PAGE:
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Jefferson Lines to move Duluth bus terminal

Jefferson Lines is moving its Duluth bus terminal to the former H&R Block location in the Denfeld Center at Grand and 47th Avenue West. Operations there will begin July 1. (Steve Kuchera /

Jefferson Lines is moving its Duluth bus terminal next week to nicer digs at the Denfeld Center in West Duluth, two blocks west of its current location.

And while the move is supposed to be temporary, just until the new Multimodal Transportation Center is built in downtown Duluth, bus company officials say the new, bigger site is so appealing, they just might keep it as a secondary station to serve the city’s western neighborhoods.

Jefferson’s bus terminal operations — including ticketing, bus drop off and pickup and package express services — will continue operating at its current location at 4426 Grand Ave., across from Denfeld High School, for another week.

It will shift to the upscale Denfeld retail center at 4602 Grand Ave. on July 1.

It made sense to stay in the neighborhood, said Kevin Pursey, Jefferson’s marketing director.

“From our perspective, it’s very close to the old location,” he said. “It’s part of the area our customers are familiar with, and it provides easy access to the highway and from city buses. And that’s important to us.”

The move is prompted by Whole Foods Co-op’s purchase of Jefferson’s current site for its much-anticipated second store in Duluth.

That sale is expected to close next month. Johnson Wilson Constructors in Duluth, which owns the property, will demolish the current 1,600-square-foot building, then build the 12,500-square-foot store for the cooperative, said Sharon Murphy, the co-op’s general manager.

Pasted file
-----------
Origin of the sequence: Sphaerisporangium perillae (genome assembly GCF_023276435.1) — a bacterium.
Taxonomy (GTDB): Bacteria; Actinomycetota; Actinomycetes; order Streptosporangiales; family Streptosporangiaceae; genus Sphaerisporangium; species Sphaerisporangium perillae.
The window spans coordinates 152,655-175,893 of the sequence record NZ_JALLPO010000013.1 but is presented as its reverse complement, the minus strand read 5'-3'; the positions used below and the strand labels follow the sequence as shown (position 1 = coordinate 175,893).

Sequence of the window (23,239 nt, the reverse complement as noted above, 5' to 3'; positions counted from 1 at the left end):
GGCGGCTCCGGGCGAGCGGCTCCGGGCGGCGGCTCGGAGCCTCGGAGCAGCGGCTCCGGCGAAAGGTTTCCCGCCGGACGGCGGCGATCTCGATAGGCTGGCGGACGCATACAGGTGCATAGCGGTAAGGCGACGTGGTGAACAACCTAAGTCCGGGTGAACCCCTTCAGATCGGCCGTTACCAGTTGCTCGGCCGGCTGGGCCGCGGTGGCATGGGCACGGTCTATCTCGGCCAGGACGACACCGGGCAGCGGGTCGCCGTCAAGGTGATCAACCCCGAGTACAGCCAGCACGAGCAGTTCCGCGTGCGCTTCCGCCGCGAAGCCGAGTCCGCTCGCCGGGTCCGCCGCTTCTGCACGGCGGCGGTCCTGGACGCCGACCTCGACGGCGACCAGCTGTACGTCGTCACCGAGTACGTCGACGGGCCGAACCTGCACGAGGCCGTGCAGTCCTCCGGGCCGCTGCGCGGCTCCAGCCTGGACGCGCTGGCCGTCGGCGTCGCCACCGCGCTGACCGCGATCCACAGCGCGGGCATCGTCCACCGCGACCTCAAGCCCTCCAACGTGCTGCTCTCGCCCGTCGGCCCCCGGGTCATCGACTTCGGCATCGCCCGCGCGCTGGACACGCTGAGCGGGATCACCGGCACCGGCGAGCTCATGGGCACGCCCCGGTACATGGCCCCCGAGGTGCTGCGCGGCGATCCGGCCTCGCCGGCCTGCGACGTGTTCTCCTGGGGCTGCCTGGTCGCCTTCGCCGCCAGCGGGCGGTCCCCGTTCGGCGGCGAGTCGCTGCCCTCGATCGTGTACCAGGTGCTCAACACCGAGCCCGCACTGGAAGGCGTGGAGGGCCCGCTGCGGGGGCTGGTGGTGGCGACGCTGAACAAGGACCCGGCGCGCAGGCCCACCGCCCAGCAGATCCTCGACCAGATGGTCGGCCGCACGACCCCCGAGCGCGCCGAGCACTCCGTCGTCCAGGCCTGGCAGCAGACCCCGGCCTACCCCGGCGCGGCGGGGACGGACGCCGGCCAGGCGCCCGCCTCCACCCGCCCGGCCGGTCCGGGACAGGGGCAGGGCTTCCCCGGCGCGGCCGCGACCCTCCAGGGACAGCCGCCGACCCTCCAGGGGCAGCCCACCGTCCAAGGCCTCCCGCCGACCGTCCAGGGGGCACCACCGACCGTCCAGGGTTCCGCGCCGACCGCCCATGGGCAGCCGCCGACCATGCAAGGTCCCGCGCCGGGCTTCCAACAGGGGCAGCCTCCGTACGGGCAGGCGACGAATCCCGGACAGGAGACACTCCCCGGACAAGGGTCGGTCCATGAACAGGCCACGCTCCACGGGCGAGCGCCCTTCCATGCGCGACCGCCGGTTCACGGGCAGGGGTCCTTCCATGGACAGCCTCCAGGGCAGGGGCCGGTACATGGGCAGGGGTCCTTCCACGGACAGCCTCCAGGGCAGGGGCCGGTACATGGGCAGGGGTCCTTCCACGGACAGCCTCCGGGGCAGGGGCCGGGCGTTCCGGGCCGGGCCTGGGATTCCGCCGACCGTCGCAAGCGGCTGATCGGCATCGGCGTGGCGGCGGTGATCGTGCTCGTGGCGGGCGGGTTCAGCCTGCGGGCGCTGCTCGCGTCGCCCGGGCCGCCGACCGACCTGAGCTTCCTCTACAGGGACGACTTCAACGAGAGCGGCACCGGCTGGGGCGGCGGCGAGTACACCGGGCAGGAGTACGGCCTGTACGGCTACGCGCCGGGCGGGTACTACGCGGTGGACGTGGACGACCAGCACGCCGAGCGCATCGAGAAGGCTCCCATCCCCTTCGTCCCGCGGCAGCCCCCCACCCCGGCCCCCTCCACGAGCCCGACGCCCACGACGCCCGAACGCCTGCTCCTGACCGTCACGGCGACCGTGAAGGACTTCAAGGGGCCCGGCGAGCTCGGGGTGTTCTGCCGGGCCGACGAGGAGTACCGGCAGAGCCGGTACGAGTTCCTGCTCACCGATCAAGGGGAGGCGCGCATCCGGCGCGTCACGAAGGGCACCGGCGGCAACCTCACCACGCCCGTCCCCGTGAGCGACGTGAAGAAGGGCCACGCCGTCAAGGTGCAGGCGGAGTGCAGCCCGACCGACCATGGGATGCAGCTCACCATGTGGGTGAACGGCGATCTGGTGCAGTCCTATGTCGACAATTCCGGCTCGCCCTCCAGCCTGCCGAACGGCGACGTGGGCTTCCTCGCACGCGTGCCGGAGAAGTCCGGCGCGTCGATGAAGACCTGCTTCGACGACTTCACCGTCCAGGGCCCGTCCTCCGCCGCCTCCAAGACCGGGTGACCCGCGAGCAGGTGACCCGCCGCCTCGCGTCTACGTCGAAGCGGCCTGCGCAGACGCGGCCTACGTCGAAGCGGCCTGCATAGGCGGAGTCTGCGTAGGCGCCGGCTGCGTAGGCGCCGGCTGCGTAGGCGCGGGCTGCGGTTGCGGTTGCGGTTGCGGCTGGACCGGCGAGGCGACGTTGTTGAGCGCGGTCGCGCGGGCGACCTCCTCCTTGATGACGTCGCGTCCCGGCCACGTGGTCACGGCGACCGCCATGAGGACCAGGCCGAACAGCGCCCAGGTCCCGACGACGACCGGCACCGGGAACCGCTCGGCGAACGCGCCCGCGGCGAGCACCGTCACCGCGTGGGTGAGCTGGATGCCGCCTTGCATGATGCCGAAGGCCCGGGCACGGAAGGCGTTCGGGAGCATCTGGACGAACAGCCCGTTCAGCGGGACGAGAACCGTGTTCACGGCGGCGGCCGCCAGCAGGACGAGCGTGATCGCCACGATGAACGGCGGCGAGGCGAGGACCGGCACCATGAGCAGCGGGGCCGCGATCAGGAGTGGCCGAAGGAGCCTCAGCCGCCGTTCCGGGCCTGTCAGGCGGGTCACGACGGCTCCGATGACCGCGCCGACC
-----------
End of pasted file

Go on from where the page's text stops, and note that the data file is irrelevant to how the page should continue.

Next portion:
Groundbreaking probably will occur in late August or early September, with the store opening sometime in 2015, she said.

Jefferson Lines will move to the far west end of the Denfeld Center in space formerly occupied by H&R Block. The layout of the 2,300-square-foot storefront will work well

for Jefferson. It includes office space and a waiting area for passengers and a rear exit for easy bus access.

Little needs to be done to the space; moreover it’s clean, neat and in good condition, Pursey said.

“It’s definitely an upgrade,” he said. “We’ll probably add more amenities, some TV, maybe a kids’ area.”

Because the space and the location at the Denfeld retail center is so customer-friendly, bus company officials are hoping that it will draw more passengers.

“That’s why we’re excited about it,” Pursey said. “It has parking, food options. We’re hoping for more ridership.”

Indeed, customers can drive to the new bus terminal and leave their cars in the parking lot until they return from their bus trips, something they can’t do at the current bus station.

Long-range plans are for Jefferson’s Duluth bus terminal to be part of the $29 million Multimodal Transportation Center in downtown Duluth, the city’s future hub for public transportation. Groundbreaking was last week, with construction expected to take two years.

While Jefferson’s Duluth operations will then be based downtown, Pursey said they may keep the West Duluth facility.

“If it turns into a really good location, we may end up keeping it as another stop,” he said. “It’s so convenient to come off the freeway and could easily be another stop for the west side.”

Jefferson Lines’ Duluth station typically has four incoming and four outgoing buses a day with stops also at the University of Minnesota Duluth. It offers direct trips to the Twin Cities, Fargo, N.D., and the Iron Range. From the Twin Cities, bus riders can connect with Greyhound Bus Co. buses to travel farther.